Masaganang Agrikultura, Maunlad na Ekonomiya!

“Protecting farmers and fishers is our priority; but we need bigger budget, more investments” – DA Chief

Author: DA Press Office | 4 June 2022

Agriculture Secretary William D. Dar stressed that protecting the interests and welfare of Filipino farmers and fishers is still the priority, and that sourcing additional food from other countries remains a policy of last resort.

“We continue to put premium on protecting our farmers and fishers. Our goal has always been geared toward food security, eventually leading to food sovereignty. We only allow imports to fill in the deficit or what we cannot produce locally,” the DA chief said, amidst criticism that the agency has “made the country food import-dependent” despite abundant land and sea resources, capable of producing food requirements for Filipinos.

“But to attain food sovereignty, we need the ‘political will’ translating it to significant budgetary allocations and investments for the agriculture sector. Saying that the administration supports the country’s food security efforts is one thing, putting the necessary budget to do so, is another thing,” he underscored.

“We’ve successfully done this with rice. By pouring in the necessary budget, we’ve attained 19.96 million metric tons (MMT) of palay, a record harvest in 2021, which is equivalent to 92 percent (%) rice sufficiency,” Secretary Dar said.

“It was the second consecutive year of a record-breaker, as in 2020 we harvested 19.3 MMT, surpassing the previous high of of 18.7 MMT,” the DA chief added.

When he assumed office in 2019, the country’s rice sufficiency level was only at 87%, thus gaining five percentage points in 2021.

“Despite high fertilizer prices and barring strong typhoons in the second half of the year, we look forward to breaching the 20-MMT barrier. And we hope the incoming Marcos administration would continue to pour more financial resources not only in rice, but also in other major commodities, and in the agriculture and fishery sector, in general,” secretary Dar said.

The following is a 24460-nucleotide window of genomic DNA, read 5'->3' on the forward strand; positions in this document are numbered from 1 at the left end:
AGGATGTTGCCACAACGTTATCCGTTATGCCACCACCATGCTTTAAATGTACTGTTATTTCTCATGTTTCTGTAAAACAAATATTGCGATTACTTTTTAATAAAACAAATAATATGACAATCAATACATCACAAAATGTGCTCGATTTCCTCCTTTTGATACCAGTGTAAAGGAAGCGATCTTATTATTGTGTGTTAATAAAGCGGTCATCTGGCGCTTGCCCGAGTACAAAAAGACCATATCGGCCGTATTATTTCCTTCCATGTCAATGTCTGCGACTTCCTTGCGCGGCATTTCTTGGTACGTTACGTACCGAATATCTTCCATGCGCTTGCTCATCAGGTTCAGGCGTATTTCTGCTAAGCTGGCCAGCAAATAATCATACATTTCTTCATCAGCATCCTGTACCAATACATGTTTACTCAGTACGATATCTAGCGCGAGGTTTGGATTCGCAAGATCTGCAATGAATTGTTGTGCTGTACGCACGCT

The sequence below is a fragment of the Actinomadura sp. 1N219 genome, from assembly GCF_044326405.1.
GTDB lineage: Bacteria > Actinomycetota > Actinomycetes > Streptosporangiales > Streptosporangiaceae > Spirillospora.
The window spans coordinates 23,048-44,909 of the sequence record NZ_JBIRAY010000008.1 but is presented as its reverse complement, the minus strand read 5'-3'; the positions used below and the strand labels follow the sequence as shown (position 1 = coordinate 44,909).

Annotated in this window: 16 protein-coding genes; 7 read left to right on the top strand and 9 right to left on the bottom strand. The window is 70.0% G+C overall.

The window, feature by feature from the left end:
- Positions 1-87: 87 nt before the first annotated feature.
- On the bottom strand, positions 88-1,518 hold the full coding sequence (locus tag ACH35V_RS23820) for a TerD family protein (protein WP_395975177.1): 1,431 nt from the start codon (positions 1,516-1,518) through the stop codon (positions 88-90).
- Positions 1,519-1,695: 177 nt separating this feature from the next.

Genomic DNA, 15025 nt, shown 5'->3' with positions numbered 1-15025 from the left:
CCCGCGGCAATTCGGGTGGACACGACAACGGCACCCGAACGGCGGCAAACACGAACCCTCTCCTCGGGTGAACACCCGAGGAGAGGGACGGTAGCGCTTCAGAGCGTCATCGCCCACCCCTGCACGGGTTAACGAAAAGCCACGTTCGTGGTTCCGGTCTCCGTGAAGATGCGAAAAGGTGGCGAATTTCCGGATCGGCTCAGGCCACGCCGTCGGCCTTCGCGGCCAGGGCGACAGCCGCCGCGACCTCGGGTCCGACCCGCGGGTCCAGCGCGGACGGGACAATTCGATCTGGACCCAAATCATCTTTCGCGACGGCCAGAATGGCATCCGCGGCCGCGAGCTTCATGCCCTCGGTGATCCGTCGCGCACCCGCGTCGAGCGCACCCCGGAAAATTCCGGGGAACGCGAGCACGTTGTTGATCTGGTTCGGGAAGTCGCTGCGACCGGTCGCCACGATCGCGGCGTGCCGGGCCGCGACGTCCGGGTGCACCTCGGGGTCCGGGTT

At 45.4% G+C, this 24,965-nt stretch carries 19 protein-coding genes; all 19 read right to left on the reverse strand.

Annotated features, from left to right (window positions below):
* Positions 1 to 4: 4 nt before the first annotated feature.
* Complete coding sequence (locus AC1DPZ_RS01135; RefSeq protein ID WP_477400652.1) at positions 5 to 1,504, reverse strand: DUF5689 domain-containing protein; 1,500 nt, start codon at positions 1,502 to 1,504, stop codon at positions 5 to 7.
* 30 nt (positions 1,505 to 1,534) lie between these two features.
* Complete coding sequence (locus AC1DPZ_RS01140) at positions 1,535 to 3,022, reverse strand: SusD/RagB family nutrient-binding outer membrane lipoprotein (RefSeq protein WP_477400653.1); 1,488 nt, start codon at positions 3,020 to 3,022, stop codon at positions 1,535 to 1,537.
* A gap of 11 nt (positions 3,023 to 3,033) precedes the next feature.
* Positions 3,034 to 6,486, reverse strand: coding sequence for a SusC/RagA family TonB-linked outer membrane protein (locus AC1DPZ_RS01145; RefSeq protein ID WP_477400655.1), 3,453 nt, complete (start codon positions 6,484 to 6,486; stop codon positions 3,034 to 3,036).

He added that low productivity remains one of the biggest challenges confronting the country’s agriculture sector, attributing it to why successive DA leaderships have resorted to importing food commodities.

“Even President-elect Ferdinand “Bongbong” Marcos Jr., who included food sovereignty as one of his priority agenda, mentioned how importation is being forced on us simply because local production is not sufficient,” Secretary Dar added. 

The Philippine Statistics Authority (PSA) reported that the country’s dependency on imported food has been increasing during the past 30 years due to the fact that local food production was not able to keep up with population growth. 

“We are not producing enough food to feed our people, given the high population growth rate compared to our farm productivity,” Secretary Dar said.

“It was due to the country’s inability to produce enough food locally and our protectionism policy that make food prices in the Philippines higher compared to our ASEAN neighbors,” he added.

This was backed by DA Undersecretary for Policy and Planning Fermin Adriano, citing that it was this discrepancy that Filipino consumers pay usuriously higher for their food compared to other ASEAN countries. 

“For instance, rice prices are more than a third higher than in Vietnam and Thailand. Our consumers pay double the prices of pork and chicken compared to the same countries. The price of refined sugar, which now hovers to around P70 per kilo, is more than twice the prevailing international sugar price,” Adriano said. 

“This is the reason why we need the support of the local government units (LGUs) and the private sector. LGUs must elevate their game in performing their mandated task in agricultural development. The Local Government Code of 1991, strengthened further by the recent ‘Mandanas-Garcia Ruling of the Supreme Court,’ assigned the role of delivering extension support and other basic services to the LGUs to their farmer- and fisher-constituents,” Secretary Dar stressed.

“We also call on the private sector to pour much-needed investments in high-value crops, like what has been done with our export champions, pineapple and banana,” he added. PSA’s self-sufficiency ratio (SSR) in banana remained the highest in 2020 at 172% followed by pineapple, at 128% percent.

“We also need to invest in logistics and postharvest facilities. Given its current budget and resources, the DA cannot do it alone. Now, more than ever, we need the private sector to dive in and help in getting back the economy in full vibrancy. Our country may have vast natural resources, but we direly lack the big budgetary support to move mountains,” the agri chief concluded. ### (Rita dela Cruz)

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